Originally Posted by KC_Lee
Let me toss this out there, and I know I am touching on two very emotional topics.
Gun ownership is protected under the 2nd Amendment of the US Constitution; "...the right of the people to keep and bear arms shall not be infringed.".
Abortion is also legal and considered constitutional based on the Supreme Court's decision on Roe vs. Wade under the 14th Amendment (privacy under due process) of the US Constitution.
However, the one right that is explicitly listed (gun ownership) has multiple federal, state, county and municipal laws governing who and what a citizen can own. The moment a government proposes, not passes just proposes, the one right that was interpreted by the court (abortion) people come out of the woodwork screaming that you cannot infringe on that particular right.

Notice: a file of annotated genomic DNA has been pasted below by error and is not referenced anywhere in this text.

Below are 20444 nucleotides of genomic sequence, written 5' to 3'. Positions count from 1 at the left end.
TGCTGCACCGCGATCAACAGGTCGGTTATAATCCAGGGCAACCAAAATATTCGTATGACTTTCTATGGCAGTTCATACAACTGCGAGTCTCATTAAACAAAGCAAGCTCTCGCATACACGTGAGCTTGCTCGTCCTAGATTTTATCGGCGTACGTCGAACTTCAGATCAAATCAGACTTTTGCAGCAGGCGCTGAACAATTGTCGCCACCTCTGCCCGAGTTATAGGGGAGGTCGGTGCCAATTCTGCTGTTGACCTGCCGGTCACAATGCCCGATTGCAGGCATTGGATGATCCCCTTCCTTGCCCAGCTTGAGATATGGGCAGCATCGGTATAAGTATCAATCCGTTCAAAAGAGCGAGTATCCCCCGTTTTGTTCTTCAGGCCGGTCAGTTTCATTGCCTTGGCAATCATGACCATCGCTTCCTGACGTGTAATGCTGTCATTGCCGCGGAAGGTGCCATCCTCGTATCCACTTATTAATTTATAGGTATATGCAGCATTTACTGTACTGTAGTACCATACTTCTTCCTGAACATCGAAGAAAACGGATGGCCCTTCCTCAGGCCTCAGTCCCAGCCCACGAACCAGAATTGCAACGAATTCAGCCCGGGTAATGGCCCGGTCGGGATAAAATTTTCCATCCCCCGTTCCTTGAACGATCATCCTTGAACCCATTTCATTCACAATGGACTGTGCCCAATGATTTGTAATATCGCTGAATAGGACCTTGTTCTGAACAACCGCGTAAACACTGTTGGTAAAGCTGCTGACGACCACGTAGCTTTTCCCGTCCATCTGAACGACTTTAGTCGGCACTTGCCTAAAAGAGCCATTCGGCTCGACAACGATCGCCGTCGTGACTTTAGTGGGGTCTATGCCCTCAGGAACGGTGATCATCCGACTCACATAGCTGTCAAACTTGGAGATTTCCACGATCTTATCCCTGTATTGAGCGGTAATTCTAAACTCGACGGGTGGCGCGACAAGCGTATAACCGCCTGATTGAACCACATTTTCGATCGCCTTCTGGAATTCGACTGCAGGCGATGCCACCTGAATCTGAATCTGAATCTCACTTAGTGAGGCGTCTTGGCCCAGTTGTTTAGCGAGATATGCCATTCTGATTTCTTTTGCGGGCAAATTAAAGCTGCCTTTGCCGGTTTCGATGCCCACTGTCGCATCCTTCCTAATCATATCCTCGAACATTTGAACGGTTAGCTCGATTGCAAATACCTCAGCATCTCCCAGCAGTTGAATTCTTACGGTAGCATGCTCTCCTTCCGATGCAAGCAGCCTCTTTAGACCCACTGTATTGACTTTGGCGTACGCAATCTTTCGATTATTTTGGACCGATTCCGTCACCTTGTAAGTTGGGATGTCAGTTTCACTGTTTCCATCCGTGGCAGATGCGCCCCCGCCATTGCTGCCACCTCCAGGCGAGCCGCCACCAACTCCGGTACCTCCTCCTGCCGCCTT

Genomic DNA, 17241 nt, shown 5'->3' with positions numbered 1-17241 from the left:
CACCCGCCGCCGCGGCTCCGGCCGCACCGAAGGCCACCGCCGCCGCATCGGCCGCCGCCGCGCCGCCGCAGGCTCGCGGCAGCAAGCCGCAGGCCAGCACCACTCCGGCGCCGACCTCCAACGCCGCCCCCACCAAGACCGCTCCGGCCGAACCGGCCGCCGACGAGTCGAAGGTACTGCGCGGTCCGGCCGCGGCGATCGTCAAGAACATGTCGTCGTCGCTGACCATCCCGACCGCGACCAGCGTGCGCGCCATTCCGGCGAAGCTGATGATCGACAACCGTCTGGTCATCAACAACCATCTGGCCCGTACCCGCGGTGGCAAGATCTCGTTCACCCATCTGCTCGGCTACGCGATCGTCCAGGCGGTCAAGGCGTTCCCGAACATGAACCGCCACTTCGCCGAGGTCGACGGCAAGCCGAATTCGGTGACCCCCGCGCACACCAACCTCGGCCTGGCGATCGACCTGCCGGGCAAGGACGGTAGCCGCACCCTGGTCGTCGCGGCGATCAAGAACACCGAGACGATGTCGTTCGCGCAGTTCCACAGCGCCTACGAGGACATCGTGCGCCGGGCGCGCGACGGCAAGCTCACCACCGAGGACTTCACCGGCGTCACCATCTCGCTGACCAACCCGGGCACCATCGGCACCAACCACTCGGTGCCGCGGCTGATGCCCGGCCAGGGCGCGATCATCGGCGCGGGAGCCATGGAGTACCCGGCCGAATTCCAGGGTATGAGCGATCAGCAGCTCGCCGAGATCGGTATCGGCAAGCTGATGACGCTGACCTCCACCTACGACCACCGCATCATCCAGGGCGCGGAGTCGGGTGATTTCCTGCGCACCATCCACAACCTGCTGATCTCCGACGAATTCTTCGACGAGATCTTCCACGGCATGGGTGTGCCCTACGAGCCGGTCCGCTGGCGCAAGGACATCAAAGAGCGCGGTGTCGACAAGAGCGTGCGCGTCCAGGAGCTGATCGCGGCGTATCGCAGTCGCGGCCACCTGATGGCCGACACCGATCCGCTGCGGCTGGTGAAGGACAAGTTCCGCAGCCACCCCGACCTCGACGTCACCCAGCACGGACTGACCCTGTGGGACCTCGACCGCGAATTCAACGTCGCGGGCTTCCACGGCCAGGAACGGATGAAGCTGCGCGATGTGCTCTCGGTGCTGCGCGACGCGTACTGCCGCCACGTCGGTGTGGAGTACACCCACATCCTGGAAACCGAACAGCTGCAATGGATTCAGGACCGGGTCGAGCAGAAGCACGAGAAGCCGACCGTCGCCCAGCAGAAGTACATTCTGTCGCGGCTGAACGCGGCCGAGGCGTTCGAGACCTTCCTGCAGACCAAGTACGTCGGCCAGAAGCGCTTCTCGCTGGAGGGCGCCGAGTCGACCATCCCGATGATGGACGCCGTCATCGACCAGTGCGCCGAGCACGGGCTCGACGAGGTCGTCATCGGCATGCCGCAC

So my question; why is the explicitly listed right allowed to be governed by so many laws and the interpreted right given a pass?
The part you left out before the "..." is kind of important.
No matter what side of this someone is on, no one can tell me that the 2nd Am is obvious in its meaning and intent. It is f'd-up writing and I doubt it was all that clear when they wrote it.
I also find it interesting that even people like Scalia freely acknowledge that gun restrictions are fine--they just can't go too far. In the last big 2nd Am ruling--I believe it was a ban on handguns in Chicago--Scalia said cities are free to enact restrictive laws, but that one went too far because it banned a whole class of weapon. I'm not sure where he pulled that distinction from, but he clearly indicated that restrictive laws are not automatically unconstitutional.